Does Excluding Some Groups From Research Designs Improve Statistical Power?

Torsten Biemann*, Heike Heidemeier

*Corresponding author for this work

Research output: Journal article (peer-reviewed)Journal article

14 Citations (Scopus)

Abstract

This article aims to contribute to a controversy over whether excluding some small or incomplete groups from a sample improves statistical power in group research designs (designs that relate group-level characteristics to group-level outcome measures). In a series of simulation studies, we examined the trade-off between lower reliability and smaller sample size that occurs when very small groups, or incomplete groups are excluded. Distinguishing reflective aggregation models (where scores for different group members are interchangeable) and formative aggregation models (where scores for different group members are not interchangeable), we analyzed the impact that the number of groups, the number of individuals within groups, intraclass correlation (ICC[1]) values, and interrater agreement have on statistical power. The results provided evidence that excluding groups is mostly ill-advised and may fail to improve the conclusions that researchers draw from their results. Common practice and the assumptions that researchers make when excluding groups from their samples are discussed.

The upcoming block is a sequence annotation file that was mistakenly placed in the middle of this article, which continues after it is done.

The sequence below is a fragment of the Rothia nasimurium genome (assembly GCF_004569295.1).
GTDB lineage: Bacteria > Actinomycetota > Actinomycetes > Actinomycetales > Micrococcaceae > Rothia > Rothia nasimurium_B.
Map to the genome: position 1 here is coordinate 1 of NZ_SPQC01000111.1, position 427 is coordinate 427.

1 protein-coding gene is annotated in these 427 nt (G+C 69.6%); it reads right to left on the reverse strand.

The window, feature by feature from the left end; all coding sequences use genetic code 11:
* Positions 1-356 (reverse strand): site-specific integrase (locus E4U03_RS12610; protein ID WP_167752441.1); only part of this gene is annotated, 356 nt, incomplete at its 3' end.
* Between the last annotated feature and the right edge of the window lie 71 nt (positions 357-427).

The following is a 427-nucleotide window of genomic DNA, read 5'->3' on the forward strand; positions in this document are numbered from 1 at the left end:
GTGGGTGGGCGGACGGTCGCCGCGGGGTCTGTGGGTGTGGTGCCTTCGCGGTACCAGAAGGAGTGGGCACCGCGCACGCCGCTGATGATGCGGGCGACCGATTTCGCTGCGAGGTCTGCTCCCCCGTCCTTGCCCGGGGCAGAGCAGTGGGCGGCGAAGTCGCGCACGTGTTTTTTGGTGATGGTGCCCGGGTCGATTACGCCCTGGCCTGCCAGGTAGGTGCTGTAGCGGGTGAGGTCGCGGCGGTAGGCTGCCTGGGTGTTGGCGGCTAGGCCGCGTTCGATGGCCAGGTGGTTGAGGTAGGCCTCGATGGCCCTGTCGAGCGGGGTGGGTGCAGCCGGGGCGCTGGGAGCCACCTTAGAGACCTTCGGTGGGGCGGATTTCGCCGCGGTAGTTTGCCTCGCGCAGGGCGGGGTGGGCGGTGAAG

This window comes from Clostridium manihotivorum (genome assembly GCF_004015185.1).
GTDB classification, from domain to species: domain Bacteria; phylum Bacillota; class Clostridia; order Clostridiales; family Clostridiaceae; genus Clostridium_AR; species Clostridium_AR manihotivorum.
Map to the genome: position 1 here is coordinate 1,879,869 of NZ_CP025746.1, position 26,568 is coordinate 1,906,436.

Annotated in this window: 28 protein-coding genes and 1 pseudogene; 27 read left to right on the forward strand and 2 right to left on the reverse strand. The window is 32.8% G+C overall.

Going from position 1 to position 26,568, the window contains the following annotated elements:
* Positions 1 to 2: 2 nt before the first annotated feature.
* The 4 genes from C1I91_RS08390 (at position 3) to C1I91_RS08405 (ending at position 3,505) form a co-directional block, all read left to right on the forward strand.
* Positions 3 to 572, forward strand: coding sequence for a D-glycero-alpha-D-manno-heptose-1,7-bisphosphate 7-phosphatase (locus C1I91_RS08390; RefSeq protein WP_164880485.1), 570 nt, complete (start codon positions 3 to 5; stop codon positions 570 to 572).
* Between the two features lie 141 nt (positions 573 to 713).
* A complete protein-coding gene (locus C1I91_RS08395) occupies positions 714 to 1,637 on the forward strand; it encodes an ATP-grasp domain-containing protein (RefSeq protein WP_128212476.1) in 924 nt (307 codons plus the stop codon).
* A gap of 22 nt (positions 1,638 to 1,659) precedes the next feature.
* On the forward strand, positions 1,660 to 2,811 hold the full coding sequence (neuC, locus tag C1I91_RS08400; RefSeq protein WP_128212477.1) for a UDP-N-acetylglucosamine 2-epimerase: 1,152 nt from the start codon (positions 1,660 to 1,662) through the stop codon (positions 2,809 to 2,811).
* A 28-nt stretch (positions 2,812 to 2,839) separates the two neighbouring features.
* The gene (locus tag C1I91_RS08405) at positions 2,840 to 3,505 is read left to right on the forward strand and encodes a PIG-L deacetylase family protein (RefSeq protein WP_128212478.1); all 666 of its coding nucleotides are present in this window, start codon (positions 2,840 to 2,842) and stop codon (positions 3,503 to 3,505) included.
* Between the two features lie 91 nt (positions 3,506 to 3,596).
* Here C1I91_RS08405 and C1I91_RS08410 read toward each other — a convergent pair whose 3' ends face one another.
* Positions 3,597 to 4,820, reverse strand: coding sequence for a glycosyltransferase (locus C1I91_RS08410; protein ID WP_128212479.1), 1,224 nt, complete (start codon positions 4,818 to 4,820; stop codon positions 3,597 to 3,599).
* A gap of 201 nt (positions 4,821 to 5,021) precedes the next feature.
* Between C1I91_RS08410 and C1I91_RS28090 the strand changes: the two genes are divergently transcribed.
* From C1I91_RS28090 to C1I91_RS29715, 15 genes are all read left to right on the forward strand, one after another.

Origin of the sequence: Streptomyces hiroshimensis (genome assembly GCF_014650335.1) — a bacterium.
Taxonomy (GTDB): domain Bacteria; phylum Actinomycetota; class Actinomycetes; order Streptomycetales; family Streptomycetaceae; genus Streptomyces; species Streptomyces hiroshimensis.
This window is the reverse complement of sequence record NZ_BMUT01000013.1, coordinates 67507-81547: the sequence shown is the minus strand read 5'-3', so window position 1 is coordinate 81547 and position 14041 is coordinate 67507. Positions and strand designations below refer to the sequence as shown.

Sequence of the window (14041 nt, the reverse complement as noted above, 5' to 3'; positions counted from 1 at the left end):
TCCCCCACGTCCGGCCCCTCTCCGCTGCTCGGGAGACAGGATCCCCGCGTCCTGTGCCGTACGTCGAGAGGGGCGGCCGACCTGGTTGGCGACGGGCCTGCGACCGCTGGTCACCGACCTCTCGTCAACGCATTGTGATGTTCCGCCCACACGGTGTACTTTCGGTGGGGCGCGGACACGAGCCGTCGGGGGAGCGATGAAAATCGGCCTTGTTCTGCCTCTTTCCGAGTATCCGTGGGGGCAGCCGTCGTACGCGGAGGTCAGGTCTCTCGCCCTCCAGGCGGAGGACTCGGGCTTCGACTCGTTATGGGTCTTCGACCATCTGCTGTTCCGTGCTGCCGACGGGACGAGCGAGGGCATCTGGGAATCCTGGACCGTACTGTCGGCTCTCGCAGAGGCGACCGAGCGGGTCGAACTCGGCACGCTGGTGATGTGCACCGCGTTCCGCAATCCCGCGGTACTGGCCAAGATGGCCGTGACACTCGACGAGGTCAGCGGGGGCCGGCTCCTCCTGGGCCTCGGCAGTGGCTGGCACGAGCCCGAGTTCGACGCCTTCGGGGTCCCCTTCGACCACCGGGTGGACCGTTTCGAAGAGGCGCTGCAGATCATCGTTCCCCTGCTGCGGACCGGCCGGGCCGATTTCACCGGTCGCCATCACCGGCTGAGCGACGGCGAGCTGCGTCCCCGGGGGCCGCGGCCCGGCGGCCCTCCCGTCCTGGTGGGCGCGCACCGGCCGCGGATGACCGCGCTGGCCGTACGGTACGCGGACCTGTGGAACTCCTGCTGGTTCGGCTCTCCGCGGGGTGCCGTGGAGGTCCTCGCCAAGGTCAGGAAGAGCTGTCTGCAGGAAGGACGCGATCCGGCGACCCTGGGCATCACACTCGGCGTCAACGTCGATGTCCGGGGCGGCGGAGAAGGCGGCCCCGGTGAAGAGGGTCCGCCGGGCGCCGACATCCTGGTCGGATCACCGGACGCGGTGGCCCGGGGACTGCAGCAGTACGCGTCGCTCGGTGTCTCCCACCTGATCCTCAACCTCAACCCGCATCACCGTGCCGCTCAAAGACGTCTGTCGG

Original languageEnglish
Pages (from-to)387-409
Number of pages23
JournalSmall Group Research
Volume43
Issue number4
DOIs
Publication statusPublished - Aug 2012
Externally publishedYes

Keywords

  • group size
  • interrater agreement
  • statistical power

ASJC Scopus subject areas

  • Social Psychology
  • Applied Psychology

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